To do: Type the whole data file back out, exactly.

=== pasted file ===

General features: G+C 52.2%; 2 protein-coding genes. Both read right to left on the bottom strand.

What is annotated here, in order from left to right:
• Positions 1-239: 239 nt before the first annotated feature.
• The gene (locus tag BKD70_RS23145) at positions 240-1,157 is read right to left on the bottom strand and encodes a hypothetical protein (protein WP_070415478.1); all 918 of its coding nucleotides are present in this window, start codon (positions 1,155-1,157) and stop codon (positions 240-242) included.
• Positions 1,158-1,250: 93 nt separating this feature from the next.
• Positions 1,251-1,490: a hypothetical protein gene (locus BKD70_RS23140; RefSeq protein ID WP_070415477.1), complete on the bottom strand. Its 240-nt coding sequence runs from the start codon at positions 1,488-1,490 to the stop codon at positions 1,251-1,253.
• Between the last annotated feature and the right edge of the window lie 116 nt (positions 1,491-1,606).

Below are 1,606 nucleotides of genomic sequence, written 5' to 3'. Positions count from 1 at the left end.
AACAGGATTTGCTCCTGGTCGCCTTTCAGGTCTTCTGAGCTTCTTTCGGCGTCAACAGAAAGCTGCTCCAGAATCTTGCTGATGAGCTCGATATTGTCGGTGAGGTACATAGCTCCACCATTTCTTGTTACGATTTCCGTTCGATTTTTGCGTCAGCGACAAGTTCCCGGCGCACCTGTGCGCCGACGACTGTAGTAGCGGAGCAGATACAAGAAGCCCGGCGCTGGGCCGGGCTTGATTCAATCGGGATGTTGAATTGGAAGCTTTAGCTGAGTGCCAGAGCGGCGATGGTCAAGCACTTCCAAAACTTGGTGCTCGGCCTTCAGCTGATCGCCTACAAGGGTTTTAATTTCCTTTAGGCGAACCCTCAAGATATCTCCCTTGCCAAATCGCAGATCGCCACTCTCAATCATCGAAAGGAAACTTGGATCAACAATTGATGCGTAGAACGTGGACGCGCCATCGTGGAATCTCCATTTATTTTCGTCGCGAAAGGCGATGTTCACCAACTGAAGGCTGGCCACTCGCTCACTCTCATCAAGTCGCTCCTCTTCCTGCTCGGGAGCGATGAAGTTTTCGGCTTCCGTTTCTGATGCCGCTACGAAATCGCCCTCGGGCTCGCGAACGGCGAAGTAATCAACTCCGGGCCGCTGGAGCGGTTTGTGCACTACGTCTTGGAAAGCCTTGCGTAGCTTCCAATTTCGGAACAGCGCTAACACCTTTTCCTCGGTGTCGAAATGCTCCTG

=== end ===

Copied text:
General features: G+C 52.2%; 2 protein-coding genes. Both read right to left on the bottom strand.

What is annotated here, in order from left to right:
• Positions 1-239: 239 nt before the first annotated feature.
• The gene (locus tag BKD70_RS23145) at positions 240-1,157 is read right to left on the bottom strand and encodes a hypothetical protein (protein WP_070415478.1); all 918 of its coding nucleotides are present in this window, start codon (positions 1,155-1,157) and stop codon (positions 240-242) included.
• Positions 1,158-1,250: 93 nt separating this feature from the next.
• Positions 1,251-1,490: a hypothetical protein gene (locus BKD70_RS23140; RefSeq protein ID WP_070415477.1), complete on the bottom strand. Its 240-nt coding sequence runs from the start codon at positions 1,488-1,490 to the stop codon at positions 1,251-1,253.
• Between the last annotated feature and the right edge of the window lie 116 nt (positions 1,491-1,606).

Below are 1,606 nucleotides of genomic sequence, written 5' to 3'. Positions count from 1 at the left end.
AACAGGATTTGCTCCTGGTCGCCTTTCAGGTCTTCTGAGCTTCTTTCGGCGTCAACAGAAAGCTGCTCCAGAATCTTGCTGATGAGCTCGATATTGTCGGTGAGGTACATAGCTCCACCATTTCTTGTTACGATTTCCGTTCGATTTTTGCGTCAGCGACAAGTTCCCGGCGCACCTGTGCGCCGACGACTGTAGTAGCGGAGCAGATACAAGAAGCCCGGCGCTGGGCCGGGCTTGATTCAATCGGGATGTTGAATTGGAAGCTTTAGCTGAGTGCCAGAGCGGCGATGGTCAAGCACTTCCAAAACTTGGTGCTCGGCCTTCAGCTGATCGCCTACAAGGGTTTTAATTTCCTTTAGGCGAACCCTCAAGATATCTCCCTTGCCAAATCGCAGATCGCCACTCTCAATCATCGAAAGGAAACTTGGATCAACAATTGATGCGTAGAACGTGGACGCGCCATCGTGGAATCTCCATTTATTTTCGTCGCGAAAGGCGATGTTCACCAACTGAAGGCTGGCCACTCGCTCACTCTCATCAAGTCGCTCCTCTTCCTGCTCGGGAGCGATGAAGTTTTCGGCTTCCGTTTCTGATGCCGCTACGAAATCGCCCTCGGGCTCGCGAACGGCGAAGTAATCAACTCCGGGCCGCTGGAGCGGTTTGTGCACTACGTCTTGGAAAGCCTTGCGTAGCTTCCAATTTCGGAACAGCGCTAACACCTTTTCCTCGGTGTCGAAATGCTCCTG